OSR Adventure Review: The Black Ruins

The Black Ruins is a short adventure written for old-school D&D (that is, AD&D 2E and before). It contains no monster statistics, only including the number and names of those encountered. In theory, it could be used for 5E play, although the suggested monsters would have to be modified to fit the level of the 5E party – a berserker means a very different thing in 5E than in original D&D!

The adventure consists of three wilderness hexes and a small dungeon. There isn’t really a strong hook to the adventure, although the players may learn in town about an escaped bandit, Rolf of Haris, who can be found hiding in the third hex.

Each area (hex) of the wilderness has its own random encounter table. There are some really interesting encounters here, although I find it interesting that there’s a 1 in 3 chance each day spent in the Badlands that a mad hermit will be encountered; I think it’s fair to say that some of the tables could have a few more entries!

The main dungeon of the adventure can only be found by exploration of the woods – discovered as a random encounter, which I find an entirely fair way of doing it, although it’s quite possible the party will never encounter it. The dungeon is small, consisting of 11 areas. There are some entertaining encounters here, although some are under-developed. Statues which change form when touched work a lot better if the statue is described first! There’s not a lot of combat in the dungeon – two combats in total by my count – but there are numerous traps and tricks. Some evocative writing sets the scene of the dungeon, and it can easily be placed in another setting to provide colour and a little bit of the unusual and weird.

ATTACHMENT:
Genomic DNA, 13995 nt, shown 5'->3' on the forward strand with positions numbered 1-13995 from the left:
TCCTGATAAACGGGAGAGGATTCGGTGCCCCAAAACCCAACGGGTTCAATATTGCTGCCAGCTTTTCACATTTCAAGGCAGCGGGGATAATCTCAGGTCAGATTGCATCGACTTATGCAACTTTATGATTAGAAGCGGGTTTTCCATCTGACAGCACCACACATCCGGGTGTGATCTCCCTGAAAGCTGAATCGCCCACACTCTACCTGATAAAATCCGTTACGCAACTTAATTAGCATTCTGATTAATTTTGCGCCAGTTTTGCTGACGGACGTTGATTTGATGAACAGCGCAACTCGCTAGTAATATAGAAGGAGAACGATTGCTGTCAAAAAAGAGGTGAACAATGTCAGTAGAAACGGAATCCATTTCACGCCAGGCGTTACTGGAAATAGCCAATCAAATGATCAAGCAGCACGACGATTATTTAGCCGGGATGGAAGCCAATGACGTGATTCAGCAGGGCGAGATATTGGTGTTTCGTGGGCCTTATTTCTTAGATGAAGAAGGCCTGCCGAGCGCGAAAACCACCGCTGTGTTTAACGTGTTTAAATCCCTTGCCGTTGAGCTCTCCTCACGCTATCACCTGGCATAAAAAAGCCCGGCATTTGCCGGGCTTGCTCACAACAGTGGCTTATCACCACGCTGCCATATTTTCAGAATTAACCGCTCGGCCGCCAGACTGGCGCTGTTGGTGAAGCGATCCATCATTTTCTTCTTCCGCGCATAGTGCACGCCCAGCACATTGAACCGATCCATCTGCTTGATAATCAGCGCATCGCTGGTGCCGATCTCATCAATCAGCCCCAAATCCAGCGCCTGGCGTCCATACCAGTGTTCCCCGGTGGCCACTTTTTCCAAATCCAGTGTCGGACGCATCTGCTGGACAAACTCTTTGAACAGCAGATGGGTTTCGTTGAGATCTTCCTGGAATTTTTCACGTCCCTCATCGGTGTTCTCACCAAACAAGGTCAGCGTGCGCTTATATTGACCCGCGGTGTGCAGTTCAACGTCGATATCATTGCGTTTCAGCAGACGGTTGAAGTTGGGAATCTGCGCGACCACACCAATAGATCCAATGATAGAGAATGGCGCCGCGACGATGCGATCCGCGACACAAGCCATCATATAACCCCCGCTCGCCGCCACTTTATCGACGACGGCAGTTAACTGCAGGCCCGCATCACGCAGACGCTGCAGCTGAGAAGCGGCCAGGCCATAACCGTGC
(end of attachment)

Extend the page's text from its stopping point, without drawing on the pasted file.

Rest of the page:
The formatting of the adventure is basic and has a few problems, for instance one heading is separated from its text by a page break. The maps are very idiosyncratic, but not unattractive, although the map of the dungeon could be a little clearer.

Although The Black Ruins isn’t a great adventure, it has some nice moments. It’s also free, which is not bad for an adventure that contains some good inspiration for longer tales.

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